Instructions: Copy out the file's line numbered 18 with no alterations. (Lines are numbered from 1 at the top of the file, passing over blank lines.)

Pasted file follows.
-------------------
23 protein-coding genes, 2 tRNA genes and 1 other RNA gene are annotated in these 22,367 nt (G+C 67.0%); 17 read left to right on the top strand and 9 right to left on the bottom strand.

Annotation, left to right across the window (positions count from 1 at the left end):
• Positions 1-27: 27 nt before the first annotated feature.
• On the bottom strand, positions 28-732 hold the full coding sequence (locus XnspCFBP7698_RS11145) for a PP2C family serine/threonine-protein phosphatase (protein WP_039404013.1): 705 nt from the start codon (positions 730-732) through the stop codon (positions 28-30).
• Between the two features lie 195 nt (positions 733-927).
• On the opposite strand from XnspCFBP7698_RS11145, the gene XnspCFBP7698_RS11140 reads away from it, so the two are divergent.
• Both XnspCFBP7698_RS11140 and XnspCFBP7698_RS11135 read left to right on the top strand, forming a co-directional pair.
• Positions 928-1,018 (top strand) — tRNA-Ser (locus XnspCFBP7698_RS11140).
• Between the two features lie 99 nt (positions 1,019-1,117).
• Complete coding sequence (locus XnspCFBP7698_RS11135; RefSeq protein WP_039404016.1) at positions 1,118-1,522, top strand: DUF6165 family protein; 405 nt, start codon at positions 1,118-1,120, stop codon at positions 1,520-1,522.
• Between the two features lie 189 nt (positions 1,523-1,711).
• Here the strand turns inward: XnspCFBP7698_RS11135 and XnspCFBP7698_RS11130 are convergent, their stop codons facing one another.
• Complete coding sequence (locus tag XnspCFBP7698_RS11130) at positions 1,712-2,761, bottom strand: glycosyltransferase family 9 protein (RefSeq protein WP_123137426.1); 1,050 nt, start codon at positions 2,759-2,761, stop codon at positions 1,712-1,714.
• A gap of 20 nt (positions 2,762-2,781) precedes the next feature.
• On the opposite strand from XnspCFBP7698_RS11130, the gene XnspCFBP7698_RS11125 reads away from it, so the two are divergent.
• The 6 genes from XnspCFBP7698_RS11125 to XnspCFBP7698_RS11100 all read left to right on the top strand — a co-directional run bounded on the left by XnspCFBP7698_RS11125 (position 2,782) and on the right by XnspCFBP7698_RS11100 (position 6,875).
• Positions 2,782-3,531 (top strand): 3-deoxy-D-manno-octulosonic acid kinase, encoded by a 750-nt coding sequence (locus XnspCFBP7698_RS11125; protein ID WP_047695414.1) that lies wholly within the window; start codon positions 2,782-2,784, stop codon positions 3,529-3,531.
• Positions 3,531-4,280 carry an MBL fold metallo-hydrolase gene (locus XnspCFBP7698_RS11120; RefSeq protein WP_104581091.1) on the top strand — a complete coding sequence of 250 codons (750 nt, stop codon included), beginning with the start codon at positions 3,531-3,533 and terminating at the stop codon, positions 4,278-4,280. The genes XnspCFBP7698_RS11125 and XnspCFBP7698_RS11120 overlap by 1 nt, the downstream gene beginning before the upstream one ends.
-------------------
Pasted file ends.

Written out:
• Positions 3,531-4,280 carry an MBL fold metallo-hydrolase gene (locus XnspCFBP7698_RS11120; RefSeq protein WP_104581091.1) on the top strand — a complete coding sequence of 250 codons (750 nt, stop codon included), beginning with the start codon at positions 3,531-3,533 and terminating at the stop codon, positions 4,278-4,280. The genes XnspCFBP7698_RS11125 and XnspCFBP7698_RS11120 overlap by 1 nt, the downstream gene beginning before the upstream one ends.